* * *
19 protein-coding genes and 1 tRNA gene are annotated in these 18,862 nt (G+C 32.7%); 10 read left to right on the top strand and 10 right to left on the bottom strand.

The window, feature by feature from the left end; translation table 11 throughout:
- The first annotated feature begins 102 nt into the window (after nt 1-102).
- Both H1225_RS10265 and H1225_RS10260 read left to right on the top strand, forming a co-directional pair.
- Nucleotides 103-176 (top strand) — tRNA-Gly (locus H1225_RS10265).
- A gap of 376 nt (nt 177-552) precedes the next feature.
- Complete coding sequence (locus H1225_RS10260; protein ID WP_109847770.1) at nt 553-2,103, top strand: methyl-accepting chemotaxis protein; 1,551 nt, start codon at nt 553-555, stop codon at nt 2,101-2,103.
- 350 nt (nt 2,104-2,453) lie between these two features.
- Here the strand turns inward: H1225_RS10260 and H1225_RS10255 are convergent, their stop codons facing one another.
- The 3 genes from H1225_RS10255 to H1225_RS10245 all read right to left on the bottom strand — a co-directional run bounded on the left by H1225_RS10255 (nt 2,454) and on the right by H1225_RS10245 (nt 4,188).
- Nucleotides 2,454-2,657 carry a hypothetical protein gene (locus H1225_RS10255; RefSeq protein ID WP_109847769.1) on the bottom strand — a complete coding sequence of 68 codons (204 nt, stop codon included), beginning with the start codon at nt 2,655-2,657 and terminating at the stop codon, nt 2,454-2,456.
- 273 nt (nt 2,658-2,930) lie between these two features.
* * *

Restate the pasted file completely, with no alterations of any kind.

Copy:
19 protein-coding genes and 1 tRNA gene are annotated in these 18,862 nt (G+C 32.7%); 10 read left to right on the top strand and 10 right to left on the bottom strand.

The window, feature by feature from the left end; translation table 11 throughout:
- The first annotated feature begins 102 nt into the window (after nt 1-102).
- Both H1225_RS10265 and H1225_RS10260 read left to right on the top strand, forming a co-directional pair.
- Nucleotides 103-176 (top strand) — tRNA-Gly (locus H1225_RS10265).
- A gap of 376 nt (nt 177-552) precedes the next feature.
- Complete coding sequence (locus H1225_RS10260; protein ID WP_109847770.1) at nt 553-2,103, top strand: methyl-accepting chemotaxis protein; 1,551 nt, start codon at nt 553-555, stop codon at nt 2,101-2,103.
- 350 nt (nt 2,104-2,453) lie between these two features.
- Here the strand turns inward: H1225_RS10260 and H1225_RS10255 are convergent, their stop codons facing one another.
- The 3 genes from H1225_RS10255 to H1225_RS10245 all read right to left on the bottom strand — a co-directional run bounded on the left by H1225_RS10255 (nt 2,454) and on the right by H1225_RS10245 (nt 4,188).
- Nucleotides 2,454-2,657 carry a hypothetical protein gene (locus H1225_RS10255; RefSeq protein ID WP_109847769.1) on the bottom strand — a complete coding sequence of 68 codons (204 nt, stop codon included), beginning with the start codon at nt 2,655-2,657 and terminating at the stop codon, nt 2,454-2,456.
- 273 nt (nt 2,658-2,930) lie between these two features.